To change the form validity we have to create a new data property called valid and bind it to the form via v-model. In Form.vue edit the data object:

data() {
	return {
	    name: "",
	    email: "",
	    phone: "",
	    submitted: false,
	    valid: true
	};
},

Edit the form to bind the valid property:

<v-form v-else v-model="valid">

Let's also disable our Submit button when form is not valid.

<v-btn @click="submit" :disabled="!valid">Submit</v-btn>

Now we can start to create our validation rules.

💡

All input components in the v-form have a rules prop which takes an array of functions. Whenever the value of an input is changed, each function in the array will receive the new value. If a function returns false or a string, validation has failed.

Validation 1: Name

First we will try to deny empty values for the name field. Let's create a nameRules property in our data:

data() {
	return {
	    name: "",
	    email: "",
	    phone: "",
	    submitted: false,
	    valid: true,
	    nameRules: []
	};
},

Now add the first rule. Remember, validation rules are functions which receive the value of the field and return a boolean value; true will mean this field has valid value and false means it doesn't. So, our first rule will be:

nameRules: [
    name => !!name
]

What is happening here? !name will return true if the name is empty and false if it has non-empty value. Then we perform the second negation, reverting value one more time. The double negation is a pretty common method to check if string is non-empty.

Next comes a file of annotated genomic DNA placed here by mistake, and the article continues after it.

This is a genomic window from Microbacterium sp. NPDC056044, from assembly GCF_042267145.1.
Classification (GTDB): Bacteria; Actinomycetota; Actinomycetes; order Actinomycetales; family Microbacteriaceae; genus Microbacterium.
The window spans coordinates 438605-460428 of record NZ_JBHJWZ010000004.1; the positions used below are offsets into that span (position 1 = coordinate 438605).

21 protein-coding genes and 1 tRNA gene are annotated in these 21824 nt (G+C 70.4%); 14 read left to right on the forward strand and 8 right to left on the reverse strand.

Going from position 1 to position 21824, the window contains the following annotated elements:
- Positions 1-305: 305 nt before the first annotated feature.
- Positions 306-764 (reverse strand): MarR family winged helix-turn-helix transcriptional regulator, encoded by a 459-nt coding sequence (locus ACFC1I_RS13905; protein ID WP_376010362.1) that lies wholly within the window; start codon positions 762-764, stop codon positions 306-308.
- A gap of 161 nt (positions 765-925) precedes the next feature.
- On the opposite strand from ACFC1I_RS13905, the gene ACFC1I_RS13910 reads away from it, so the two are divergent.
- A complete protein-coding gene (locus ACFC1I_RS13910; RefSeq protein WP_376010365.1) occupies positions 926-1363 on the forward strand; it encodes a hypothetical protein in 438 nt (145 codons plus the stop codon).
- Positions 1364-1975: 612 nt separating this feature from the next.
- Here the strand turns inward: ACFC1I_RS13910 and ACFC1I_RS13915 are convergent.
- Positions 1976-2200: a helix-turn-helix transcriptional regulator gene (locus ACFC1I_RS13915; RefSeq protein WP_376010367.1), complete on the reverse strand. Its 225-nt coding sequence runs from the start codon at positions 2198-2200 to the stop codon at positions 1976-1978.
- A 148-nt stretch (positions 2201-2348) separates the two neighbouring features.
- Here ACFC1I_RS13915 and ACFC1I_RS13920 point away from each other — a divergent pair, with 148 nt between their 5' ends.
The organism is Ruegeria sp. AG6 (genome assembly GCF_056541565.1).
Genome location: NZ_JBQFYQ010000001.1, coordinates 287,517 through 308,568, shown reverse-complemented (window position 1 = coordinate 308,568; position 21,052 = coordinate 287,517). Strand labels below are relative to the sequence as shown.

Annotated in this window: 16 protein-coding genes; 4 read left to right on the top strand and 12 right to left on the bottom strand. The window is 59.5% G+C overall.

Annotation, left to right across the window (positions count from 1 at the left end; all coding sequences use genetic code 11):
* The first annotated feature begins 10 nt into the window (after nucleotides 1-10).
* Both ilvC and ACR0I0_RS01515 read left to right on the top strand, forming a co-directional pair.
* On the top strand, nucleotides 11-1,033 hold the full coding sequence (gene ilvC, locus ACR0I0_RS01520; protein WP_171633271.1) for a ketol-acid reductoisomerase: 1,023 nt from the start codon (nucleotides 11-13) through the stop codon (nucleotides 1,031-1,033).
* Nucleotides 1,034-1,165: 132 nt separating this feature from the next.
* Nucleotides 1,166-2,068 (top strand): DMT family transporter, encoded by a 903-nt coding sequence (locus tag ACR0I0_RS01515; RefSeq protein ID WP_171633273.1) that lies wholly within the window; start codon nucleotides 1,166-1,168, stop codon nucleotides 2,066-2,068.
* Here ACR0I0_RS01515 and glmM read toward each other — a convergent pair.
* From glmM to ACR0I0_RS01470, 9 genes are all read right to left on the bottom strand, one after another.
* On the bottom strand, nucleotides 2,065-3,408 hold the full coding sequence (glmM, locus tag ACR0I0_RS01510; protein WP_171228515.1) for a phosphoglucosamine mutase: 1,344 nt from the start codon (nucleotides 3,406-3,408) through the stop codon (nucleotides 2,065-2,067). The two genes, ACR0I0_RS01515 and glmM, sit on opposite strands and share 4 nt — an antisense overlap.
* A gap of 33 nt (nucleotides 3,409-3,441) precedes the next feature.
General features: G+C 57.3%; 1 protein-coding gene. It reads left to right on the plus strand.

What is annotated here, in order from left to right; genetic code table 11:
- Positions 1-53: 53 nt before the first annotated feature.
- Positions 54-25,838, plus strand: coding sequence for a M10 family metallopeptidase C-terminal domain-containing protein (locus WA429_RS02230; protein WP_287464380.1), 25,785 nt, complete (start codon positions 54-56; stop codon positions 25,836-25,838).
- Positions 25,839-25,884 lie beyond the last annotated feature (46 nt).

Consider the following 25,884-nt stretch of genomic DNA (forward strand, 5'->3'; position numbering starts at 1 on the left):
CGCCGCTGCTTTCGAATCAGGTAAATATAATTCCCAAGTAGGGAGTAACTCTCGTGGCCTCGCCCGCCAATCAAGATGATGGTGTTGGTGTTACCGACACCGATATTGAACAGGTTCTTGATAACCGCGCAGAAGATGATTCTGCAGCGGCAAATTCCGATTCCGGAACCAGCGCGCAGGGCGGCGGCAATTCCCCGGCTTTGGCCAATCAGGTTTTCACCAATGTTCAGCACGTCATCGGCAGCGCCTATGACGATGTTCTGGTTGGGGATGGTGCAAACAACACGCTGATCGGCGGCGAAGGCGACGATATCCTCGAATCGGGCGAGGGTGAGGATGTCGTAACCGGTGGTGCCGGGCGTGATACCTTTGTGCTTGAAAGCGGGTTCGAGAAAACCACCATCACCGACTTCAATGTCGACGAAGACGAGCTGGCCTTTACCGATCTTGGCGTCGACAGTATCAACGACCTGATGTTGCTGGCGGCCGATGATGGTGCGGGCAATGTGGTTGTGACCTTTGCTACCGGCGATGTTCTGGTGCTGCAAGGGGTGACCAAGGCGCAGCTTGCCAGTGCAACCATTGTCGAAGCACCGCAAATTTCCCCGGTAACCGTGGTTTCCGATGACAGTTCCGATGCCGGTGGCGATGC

Add nameRules to the rules prop of the name field and make this field required (it will add a nice little asterisk to the field label):

<v-text-field
	label="Name"
	required
	:rules="nameRules"
	v-model="name"></v-text-field>

Now try to select the Name field and then select other one. You can see the red color and the text false below the field (and the Submit button is disabled as well).

Error text can be provided via the || operator in the rule. So the value of this error is false OR <error message>. Let's provide a more meaningful error for the name field:

nameRules: [
    name => !!name || "Name is required"
]

Now the error message looks better!

Let's add one more rule: a name cannot be shorter than 2 letters:

nameRules: [
    name => !!name || "Name is required",
    name => name.length > 2 || "Name must be longer than 2 characters"
]

Try to fill the name field with 1 character and check the error.

Validation 2: Email

Now we're switching to the email field. First we will create an emailRules property in data and add the non-empty check similar to the non-empty name rule: